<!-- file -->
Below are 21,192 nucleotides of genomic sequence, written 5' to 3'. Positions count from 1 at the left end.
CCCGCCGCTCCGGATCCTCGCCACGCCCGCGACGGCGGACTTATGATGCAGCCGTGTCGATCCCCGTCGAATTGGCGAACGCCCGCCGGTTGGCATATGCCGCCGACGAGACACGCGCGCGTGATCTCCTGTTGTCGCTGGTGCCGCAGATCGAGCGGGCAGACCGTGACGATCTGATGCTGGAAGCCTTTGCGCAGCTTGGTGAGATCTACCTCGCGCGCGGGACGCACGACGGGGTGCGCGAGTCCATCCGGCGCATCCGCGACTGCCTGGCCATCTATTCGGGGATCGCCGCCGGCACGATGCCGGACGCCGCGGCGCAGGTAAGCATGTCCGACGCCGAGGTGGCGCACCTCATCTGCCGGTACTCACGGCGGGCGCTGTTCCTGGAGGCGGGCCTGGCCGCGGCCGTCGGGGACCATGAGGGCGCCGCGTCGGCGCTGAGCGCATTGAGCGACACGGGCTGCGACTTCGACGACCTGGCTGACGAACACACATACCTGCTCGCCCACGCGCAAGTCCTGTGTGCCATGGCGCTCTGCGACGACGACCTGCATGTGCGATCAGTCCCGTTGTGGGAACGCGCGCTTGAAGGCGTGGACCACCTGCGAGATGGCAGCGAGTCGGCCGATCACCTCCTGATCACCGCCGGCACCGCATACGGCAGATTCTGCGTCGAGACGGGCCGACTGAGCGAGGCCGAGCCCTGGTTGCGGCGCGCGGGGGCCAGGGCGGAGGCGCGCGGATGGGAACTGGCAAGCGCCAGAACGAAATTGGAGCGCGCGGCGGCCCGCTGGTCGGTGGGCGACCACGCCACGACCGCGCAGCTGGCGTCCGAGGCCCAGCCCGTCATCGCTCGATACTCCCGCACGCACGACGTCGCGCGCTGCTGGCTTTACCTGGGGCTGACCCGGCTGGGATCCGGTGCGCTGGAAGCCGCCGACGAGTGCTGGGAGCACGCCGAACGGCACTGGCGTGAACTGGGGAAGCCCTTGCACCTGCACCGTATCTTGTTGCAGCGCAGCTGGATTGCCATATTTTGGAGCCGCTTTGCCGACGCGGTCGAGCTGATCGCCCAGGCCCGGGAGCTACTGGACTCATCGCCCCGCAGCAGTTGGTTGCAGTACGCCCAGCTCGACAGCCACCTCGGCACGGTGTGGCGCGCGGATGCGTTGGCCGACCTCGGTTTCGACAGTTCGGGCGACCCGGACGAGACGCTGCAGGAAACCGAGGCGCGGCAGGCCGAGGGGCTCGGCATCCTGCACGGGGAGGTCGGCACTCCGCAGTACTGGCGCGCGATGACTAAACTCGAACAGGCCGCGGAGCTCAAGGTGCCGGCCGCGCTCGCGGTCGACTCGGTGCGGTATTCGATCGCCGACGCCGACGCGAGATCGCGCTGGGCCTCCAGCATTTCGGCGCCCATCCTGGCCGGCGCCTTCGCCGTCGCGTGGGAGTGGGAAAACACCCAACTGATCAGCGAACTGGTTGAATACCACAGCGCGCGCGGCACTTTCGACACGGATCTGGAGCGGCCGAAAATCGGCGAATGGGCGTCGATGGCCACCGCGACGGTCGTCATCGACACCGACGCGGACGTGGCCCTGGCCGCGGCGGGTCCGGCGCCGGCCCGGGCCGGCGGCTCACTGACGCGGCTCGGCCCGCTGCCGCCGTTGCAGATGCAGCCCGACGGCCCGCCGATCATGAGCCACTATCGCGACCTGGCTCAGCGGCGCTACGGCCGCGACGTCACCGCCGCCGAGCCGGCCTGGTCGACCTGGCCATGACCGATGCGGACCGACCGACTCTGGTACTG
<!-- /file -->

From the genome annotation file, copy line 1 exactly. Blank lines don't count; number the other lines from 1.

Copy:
Below are 21,192 nucleotides of genomic sequence, written 5' to 3'. Positions count from 1 at the left end.